histories of great nations show an unexpected
uniformity, the nature of their falls
depends largely on outside circumstances
and thus shows a high degree of diversity.
The Roman Republic, as we have seen, was
followed by the empire, which became a
super-state, in which all the natives of the
Mediterranean basin, regardless of race,
possessed equal rights. The name of Rome,
originally a city-state, passed from it to an
equalitarian international empire.
This empire broke in half, the western half
being overrun by northern barbarians, the
eastern half forming the East Roman or
Byzantine Empire.
The vast Arab Empire broke up in the
ninth century into many fragments, of which
one former colony, Moslem Spain, ran its
own 250-year course as an independent
empire. The homelands of Syria and Iraq,
however, were conquered by successive
waves of Turks to whom they remained
subject for 1,000 years.
The Mameluke Empire of Egypt and Syria,
on the other hand, was conquered in one
campaign by the Ottomans, the native
population merely suffering a change of
masters.
The Spanish Empire (1500-1750) endured
for the conventional 250 years, terminated
only by the loss of its colonies. The homeland
of Spain fell, indeed, from its high estate of a
The Fate of Empires
22
super-power, but remained as an independent
nation until today.
Romanov Russia (1682-1916) ran the
normal course, but was succeeded by the
Soviet Union.
It is unnecessary to labour the point, which
we may attempt to summarise briefly. Any
regime which attains great wealth and power
seems with remarkable regularity to decay
and fall apart in some ten generations. The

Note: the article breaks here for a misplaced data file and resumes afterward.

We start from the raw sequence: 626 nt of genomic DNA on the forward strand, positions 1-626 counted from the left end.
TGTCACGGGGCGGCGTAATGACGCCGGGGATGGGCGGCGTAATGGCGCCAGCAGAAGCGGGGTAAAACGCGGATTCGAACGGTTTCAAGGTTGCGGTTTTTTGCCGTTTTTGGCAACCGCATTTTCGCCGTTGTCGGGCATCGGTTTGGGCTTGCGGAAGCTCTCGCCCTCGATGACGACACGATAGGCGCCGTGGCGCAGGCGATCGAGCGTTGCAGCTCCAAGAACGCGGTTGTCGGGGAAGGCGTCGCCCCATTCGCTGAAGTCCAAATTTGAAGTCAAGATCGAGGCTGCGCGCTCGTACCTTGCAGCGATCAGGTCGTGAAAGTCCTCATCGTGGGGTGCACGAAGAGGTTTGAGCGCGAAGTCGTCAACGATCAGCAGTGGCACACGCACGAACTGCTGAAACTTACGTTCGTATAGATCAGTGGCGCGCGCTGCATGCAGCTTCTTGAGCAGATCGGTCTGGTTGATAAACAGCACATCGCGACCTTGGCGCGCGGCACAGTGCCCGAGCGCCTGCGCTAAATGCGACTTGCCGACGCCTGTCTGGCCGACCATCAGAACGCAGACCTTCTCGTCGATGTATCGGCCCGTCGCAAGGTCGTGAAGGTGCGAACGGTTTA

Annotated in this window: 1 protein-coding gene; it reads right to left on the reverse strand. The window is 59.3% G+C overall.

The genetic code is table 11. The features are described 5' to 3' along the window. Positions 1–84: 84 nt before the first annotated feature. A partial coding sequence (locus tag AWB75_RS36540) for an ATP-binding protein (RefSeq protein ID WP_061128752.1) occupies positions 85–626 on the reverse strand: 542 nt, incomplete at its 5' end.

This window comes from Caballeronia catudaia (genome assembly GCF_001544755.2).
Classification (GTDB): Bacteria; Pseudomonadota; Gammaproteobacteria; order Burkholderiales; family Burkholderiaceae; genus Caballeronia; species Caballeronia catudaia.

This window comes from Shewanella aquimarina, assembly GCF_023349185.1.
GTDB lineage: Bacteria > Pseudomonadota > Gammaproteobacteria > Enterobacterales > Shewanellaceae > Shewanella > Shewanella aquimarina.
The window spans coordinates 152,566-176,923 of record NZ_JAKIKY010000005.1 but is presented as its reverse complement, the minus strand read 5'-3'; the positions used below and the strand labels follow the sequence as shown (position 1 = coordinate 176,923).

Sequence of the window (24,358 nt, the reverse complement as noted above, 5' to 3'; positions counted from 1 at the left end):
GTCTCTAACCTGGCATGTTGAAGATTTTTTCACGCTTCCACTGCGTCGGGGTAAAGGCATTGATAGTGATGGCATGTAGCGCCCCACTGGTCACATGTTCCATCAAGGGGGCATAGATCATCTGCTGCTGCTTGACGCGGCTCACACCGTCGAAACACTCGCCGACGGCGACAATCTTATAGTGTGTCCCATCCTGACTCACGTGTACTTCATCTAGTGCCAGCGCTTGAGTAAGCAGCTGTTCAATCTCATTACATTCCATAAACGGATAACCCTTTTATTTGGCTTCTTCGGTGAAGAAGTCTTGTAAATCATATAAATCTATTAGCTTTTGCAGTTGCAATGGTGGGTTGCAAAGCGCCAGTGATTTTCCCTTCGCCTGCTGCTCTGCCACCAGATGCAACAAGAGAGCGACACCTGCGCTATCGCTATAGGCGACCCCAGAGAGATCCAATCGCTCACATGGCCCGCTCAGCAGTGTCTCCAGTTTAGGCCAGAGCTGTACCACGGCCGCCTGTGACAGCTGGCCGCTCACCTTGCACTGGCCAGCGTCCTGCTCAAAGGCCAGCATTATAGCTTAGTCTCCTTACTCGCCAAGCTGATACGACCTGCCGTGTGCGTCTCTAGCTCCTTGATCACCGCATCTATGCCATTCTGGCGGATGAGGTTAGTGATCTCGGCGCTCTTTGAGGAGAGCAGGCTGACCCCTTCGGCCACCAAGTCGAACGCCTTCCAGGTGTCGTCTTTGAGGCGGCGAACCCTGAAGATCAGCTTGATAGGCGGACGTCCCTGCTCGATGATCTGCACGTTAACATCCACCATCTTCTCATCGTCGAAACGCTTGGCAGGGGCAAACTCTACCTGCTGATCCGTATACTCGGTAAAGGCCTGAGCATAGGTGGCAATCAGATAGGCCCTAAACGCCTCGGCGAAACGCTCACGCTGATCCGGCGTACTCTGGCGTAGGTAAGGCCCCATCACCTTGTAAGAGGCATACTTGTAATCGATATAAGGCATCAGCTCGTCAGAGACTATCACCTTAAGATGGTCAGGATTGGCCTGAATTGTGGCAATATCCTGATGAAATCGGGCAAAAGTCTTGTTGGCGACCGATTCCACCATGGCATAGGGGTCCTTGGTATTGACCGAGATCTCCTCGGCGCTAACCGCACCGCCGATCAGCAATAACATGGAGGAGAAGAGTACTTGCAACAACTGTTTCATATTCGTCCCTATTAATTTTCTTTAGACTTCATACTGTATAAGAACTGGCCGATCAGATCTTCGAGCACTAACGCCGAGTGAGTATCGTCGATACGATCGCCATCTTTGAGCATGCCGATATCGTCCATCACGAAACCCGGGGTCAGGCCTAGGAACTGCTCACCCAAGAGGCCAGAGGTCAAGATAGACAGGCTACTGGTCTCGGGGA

ultimate fate of its component parts,
however, does not depend on its internal
nature, but on the other organisations which
appear at the time of its collapse and succeed
in devouring its heritage. Thus the lives of
great powers are surprisingly uniform, but
the results of their falls are completely
diverse.
XXXV Inadequacy of our historical
studies
In fact, the modern nations of the West
have derived only limited value from their
historical studies, because they have never
made them big enough. For history to have
meaning, as we have already stated, it must
be the history of the human race.
Far from achieving such an ideal, our
historical studies are largely limited to the
history of our own country during the
lifetime of the present nation. Thus the timefactor
is too short to allow the longer
rhythms of the rise and fall of nations even to
be noticed. As the television director
indicated, it never even crosses our minds
that longer periods could be of any interest.
When we read the history of our own
nation, we find the actions of our ancestors
described as glorious, while those of other
peoples are depicted as mean, tyrannical or
cowardly. Thus our history is (intentionally)
not based on facts. We are emotionally
unwilling to accept that our forbears might
have been mean or cowardly.
Alternatively, there are ‘political’ schools of
history, slanted to discredit the actions of
our past leaders, in order to support modern
political movements. In all these cases,
history is not an attempt to ascertain the
truth, but a system of propaganda, devoted
to the furtherance of modern projects, or the